2. Must be intuitive
Solutions should be easy for business users to set up, configure and deploy. Tools that require technical knowledge or hands-on coding increase dependency on IT services and add additional roadblocks to achieving flexible, quick implementation. Agile solutions will offer out-of-the-box analysis tools to evaluate processes and find underlying causes of process inefficiencies right from the start. This is where we see the rise of the “citizen develop,” when a business analyst can use low code/no code software that traditionally would have required experts in AI and machine learning.
3. Must be real-time
Many business analytics tools conduct a weeks or months hindsight evaluation of process performance. It’s important that supply chain process technologies provide real-time monitoring to ensure that processes are behaving as expected and trigger alerts when needed to support continuous process improvement.
4. Must be AI-powered
Named by Gartner as among of the top supply chain technology trends for 2020, AI and machine learning technologies are being used to enable predictive capabilities that provide advance warnings as to which processes may not perform as expected. This enables business leaders to preemptively address and remediate process deviations and concerns before they even arise.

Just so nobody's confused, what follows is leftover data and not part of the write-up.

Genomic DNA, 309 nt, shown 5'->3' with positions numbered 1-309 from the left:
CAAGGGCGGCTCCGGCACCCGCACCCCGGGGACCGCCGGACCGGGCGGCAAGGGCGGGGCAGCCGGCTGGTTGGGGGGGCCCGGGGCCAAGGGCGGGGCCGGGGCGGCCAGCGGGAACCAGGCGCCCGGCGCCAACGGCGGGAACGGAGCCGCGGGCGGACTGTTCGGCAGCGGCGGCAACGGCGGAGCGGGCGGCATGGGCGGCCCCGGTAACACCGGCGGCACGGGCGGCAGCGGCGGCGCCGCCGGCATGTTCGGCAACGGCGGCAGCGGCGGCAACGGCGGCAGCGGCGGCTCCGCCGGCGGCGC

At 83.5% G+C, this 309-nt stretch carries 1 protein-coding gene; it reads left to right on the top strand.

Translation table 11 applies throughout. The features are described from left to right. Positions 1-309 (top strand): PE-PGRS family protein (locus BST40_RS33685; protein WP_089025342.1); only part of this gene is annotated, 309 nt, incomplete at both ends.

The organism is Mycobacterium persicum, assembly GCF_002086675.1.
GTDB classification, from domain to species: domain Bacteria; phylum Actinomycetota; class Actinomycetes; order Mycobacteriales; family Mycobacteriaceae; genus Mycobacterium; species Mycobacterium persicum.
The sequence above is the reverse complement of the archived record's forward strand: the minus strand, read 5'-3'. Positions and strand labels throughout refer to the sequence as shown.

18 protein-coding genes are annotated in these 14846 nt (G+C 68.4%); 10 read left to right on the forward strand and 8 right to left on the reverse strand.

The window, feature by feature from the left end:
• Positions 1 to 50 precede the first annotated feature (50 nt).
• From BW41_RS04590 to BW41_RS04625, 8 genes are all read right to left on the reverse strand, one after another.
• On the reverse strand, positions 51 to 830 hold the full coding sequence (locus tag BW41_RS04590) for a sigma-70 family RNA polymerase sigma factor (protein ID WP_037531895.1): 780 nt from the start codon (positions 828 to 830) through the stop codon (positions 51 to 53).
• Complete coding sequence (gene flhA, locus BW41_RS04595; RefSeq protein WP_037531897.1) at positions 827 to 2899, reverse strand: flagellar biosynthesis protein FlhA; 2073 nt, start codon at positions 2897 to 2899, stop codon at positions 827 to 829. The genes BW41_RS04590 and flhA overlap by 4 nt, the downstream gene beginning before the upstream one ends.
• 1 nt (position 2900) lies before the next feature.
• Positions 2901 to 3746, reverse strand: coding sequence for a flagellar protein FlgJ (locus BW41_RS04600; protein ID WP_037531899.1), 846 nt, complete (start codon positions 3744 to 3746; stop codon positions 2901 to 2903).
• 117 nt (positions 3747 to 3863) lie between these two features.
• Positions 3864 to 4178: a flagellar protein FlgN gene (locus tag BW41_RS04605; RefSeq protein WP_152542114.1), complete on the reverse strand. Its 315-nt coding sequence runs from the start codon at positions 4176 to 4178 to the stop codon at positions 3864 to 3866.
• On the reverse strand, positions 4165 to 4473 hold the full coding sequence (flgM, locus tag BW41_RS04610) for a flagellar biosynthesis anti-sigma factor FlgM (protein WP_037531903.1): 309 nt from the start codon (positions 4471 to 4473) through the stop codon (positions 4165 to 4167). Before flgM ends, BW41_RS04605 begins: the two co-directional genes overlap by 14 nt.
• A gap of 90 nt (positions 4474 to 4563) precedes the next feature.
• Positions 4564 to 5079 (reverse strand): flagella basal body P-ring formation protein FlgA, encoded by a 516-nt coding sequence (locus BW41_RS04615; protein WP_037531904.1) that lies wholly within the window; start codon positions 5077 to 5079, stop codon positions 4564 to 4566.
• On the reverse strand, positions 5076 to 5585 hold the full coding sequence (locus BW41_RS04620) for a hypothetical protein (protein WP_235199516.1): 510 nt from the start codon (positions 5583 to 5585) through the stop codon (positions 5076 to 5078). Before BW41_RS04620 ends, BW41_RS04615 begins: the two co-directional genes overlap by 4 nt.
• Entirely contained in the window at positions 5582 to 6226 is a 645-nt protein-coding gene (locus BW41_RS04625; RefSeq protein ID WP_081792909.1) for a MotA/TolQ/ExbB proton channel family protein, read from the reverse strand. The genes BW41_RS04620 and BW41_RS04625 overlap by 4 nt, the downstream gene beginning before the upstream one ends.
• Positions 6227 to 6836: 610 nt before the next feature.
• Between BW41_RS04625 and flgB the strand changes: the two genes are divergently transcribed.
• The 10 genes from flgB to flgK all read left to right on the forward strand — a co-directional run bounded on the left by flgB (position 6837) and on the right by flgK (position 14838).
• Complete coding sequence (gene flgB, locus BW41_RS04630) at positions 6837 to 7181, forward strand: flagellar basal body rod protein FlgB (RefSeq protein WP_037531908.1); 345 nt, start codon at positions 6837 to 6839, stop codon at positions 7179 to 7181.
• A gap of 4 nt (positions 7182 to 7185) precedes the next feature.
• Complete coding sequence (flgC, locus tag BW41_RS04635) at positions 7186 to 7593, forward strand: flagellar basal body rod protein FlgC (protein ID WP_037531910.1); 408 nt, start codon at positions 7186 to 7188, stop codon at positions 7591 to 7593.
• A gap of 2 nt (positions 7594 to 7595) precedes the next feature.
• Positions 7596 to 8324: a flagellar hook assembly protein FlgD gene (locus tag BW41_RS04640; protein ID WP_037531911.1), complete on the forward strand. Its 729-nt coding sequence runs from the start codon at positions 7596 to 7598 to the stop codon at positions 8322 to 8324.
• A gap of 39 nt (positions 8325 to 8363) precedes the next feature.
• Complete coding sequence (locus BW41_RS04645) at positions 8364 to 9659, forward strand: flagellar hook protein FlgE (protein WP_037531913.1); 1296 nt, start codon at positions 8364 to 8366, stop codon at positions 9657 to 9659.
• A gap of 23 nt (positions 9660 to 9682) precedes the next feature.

By pairing AI with a WMS or ERP system, you can gather more data and insight into your supply chain activities and improve document processes. Additionally, AI-enabled content intelligence technologies can also help read and capture incoming data, auto-categorize documents, connect important data to other systems of record and update systems automatically.
Building a resilient supply chain of tomorrow, today
The COVID-19 crisis has led the supply chain to a point where change is imperative. Leaders need to build the foundation for impactful, lasting change that reverberates across every facet of supply chain operations. Digital intelligence empowers organizations to gain broader and deeper insight into their operations in a manner that supports true business transformation. When equipped with digital intelligence, they can reduce transaction costs, enhance the customer experience, gain better visibility into their operations and build a more resilient supply chain.